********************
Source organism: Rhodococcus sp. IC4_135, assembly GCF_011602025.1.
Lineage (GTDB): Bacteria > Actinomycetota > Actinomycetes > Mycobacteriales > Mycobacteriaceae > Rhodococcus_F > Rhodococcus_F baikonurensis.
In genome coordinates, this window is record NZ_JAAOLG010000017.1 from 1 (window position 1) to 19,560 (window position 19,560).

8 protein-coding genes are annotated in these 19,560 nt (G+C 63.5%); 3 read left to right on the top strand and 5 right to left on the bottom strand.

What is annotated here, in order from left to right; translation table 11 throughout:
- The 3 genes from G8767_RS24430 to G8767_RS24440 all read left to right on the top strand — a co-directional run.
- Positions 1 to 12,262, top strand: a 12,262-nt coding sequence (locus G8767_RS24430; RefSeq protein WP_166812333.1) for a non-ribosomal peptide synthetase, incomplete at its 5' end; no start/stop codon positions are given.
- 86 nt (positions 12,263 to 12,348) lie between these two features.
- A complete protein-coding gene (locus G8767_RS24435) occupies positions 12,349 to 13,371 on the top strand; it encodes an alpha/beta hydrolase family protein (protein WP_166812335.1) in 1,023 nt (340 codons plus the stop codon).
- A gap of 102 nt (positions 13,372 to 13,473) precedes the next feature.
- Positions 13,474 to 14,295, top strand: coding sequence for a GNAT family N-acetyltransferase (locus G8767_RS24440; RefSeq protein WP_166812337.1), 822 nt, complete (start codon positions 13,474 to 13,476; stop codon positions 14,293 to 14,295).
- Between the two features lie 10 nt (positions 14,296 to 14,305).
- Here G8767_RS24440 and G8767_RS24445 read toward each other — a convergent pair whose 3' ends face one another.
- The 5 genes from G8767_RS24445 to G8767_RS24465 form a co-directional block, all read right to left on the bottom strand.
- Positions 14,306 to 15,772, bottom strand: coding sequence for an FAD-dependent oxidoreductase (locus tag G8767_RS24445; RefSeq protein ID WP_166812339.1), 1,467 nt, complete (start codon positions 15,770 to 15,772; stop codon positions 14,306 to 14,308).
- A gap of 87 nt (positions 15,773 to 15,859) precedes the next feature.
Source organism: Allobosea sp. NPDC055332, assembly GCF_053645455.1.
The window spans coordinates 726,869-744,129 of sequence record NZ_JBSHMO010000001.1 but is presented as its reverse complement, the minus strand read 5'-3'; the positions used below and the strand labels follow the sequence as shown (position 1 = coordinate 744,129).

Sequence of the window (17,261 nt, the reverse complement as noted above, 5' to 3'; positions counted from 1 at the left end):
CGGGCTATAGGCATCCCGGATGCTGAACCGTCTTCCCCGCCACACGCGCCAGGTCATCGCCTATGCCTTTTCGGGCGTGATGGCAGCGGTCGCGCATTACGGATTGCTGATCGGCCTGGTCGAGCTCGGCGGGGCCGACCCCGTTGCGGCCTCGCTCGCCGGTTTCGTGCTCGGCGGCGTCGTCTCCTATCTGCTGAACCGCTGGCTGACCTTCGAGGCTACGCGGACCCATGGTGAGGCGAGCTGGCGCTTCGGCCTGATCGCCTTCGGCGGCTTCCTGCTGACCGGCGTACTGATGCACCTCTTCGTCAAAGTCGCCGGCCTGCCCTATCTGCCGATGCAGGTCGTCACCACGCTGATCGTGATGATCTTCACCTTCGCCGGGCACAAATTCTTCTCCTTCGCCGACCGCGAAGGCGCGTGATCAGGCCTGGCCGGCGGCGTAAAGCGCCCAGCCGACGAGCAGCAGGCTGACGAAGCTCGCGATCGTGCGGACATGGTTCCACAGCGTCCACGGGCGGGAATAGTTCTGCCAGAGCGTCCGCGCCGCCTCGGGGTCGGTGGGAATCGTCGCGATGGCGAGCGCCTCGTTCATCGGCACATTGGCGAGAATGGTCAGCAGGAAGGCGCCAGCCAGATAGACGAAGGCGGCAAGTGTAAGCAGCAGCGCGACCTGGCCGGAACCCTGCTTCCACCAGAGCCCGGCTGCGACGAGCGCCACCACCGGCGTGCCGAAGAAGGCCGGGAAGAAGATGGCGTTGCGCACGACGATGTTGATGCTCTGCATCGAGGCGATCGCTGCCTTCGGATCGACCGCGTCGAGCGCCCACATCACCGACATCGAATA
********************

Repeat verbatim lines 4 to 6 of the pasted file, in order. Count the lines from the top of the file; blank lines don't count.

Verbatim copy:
8 protein-coding genes are annotated in these 19,560 nt (G+C 63.5%); 3 read left to right on the top strand and 5 right to left on the bottom strand.

What is annotated here, in order from left to right; translation table 11 throughout:
- The 3 genes from G8767_RS24430 to G8767_RS24440 all read left to right on the top strand — a co-directional run.